Product Catalogue

Our products are listed according to the era in which they first appeared.

A full glossary of the terms used throughout the catalogue, as well as information that may help in selecting the right fabric for your project, can be found in the catalogue guide.


Bus & Coach: 1950 - 1960

A brief guide to the catalogue...

Product naming:
In the past, these designs were usually identified by a rather prosaic Stores Catalogue number, although some were graced with “official” names. Unofficially, of course, those who worked with them called them whatever seemed most memorable at the time (usually based on the subject matter depicted on the fabric), so “nicknames” quickly became established, and gained wide currency within the railway industry. We have carried on this very practical tradition, and are using what we believe to be the best known historical name for each design.

Pattern Repeat:

Pattern Orientation

This is the distance from a point on the main motif of the design to the same point on the next recurrence of that motif, measured both vertically and horizontally.

It is used by upholsterers to assess how much allowance should be made for matching the pattern across the various individual pieces of fabric which go to make up the covering for each seat or chair, and thus to estimate the total quantity of material required.

Pattern Orientation

Pattern Repeat

Pattern orientation:
Where a pattern depicts recognisable objects (for example Birds of Paradise and Leaf & Vines) it is a simple matter to see the correct orientation of the fabric when applied to seating. With geometrical patterns it is less easy to determine “which way is up”, so our illustrations have been carefully chosen to show the correct application, as originally specified by the railway company concerned.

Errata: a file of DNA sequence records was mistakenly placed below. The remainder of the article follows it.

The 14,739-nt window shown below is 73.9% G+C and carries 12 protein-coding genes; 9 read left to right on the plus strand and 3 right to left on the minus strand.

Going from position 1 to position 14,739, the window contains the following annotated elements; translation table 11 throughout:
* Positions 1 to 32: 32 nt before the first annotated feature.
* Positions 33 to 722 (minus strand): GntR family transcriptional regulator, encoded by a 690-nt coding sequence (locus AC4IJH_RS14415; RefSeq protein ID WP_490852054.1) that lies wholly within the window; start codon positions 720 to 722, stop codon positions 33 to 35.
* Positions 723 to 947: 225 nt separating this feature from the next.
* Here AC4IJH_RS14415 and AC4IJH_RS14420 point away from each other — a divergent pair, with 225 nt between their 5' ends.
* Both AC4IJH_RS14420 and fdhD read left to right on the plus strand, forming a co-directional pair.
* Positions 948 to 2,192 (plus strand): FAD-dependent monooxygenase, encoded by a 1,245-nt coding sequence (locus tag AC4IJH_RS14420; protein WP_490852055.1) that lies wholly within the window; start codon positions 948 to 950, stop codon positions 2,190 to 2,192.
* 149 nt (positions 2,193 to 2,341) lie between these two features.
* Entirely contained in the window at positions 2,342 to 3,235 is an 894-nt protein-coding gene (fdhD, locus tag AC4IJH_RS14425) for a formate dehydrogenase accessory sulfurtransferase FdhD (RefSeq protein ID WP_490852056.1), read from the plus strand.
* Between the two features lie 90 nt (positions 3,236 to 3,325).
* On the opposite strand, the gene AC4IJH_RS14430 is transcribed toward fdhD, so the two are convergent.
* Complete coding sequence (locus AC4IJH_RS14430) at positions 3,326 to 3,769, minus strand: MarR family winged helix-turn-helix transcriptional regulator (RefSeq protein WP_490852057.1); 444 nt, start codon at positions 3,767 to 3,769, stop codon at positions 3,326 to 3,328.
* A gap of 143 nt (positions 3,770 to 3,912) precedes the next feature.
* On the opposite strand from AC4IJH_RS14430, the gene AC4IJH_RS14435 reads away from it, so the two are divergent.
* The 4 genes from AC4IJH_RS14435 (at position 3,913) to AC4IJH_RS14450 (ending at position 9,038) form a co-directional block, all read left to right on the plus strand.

In similar vein, most designs are arranged so that the “top” of each motif is pointing towards the long edge of the roll. These designs are suitable for use in most types of railway seating, including the full width “bench” type seating found in the compartments of corridor and non-corridor trains.

We currently supply one design which breaks this rule. The motif featured on Trojan (lines of coloured dots) runs parallel to the long edge of the roll as usual, but the specified application called for it to be displayed with the coloured lines running vertically. Because of this, Trojan is most suitable for use in coaches where the seating is arranged on both sides of a central aisle, and to use it (correctly orientated) for bench-type seating would require two widths of cloth to be joined together with a visible seam.

Pile Formation:

Pile Formation

A close-up of Blazing Sun, itself of Textured Pile, which demonstrates all three pile formations.

“Moquette” is a textile woven in the same manner as velvet, with cut or uncut pile. “Pile” is the surface effect on the fabric, and is produced by tufts or loops of fibres or yarn which stand up from the body of the fabric. Pile affects the look and feel of the fabric and our products come in one of three forms:-

  • Loop Pile - Sometimes known as épingle, the yarn of which forms loops in and out of the body of the fabric, so that the visible surface is formed from the side of the yarn.
  • Cut Pile - The surface of which consists entirely of the severed ends of fibres or yarns.
  • Textured Pile - In which the surface character is varied by using combinations of loop and cut pile.
Pile Formation

A close-up of Blazing Sun, itself of Textured Pile, which demonstrates all three pile formations.

And finally, a word about class...
At the beginning of the Railway Age, most companies offered three classes of travel, but improvements in the quality of coaching stock, particularly at the cheaper end of the scale, meant that the gap between second and third classes narrowed until there was little difference between them. In 1875 the Midland Railway ceased to offer second class tickets, and most of the other companies gradually followed suit. This situation was formally recognised in 1923 upon the formation of the “Big Four”, with second class being abolished from that date.

From then until 1956, only first and third class accommodation was offered (except on Continental boat trains, which continued to offer second class, in line with European practice). In 1956 this situation came to be regarded as anomalous, and third class was redesignated as second class, though with no physical change to the accommodation offered. Finally, in 1987 the sectorised British Rail decided that “second class” had “pejorative overtones” and retitled it as Standard, a name which persists to this day. In describing our fabrics, we have used whichever of these titles was in use at the time of the fabric’s introduction.

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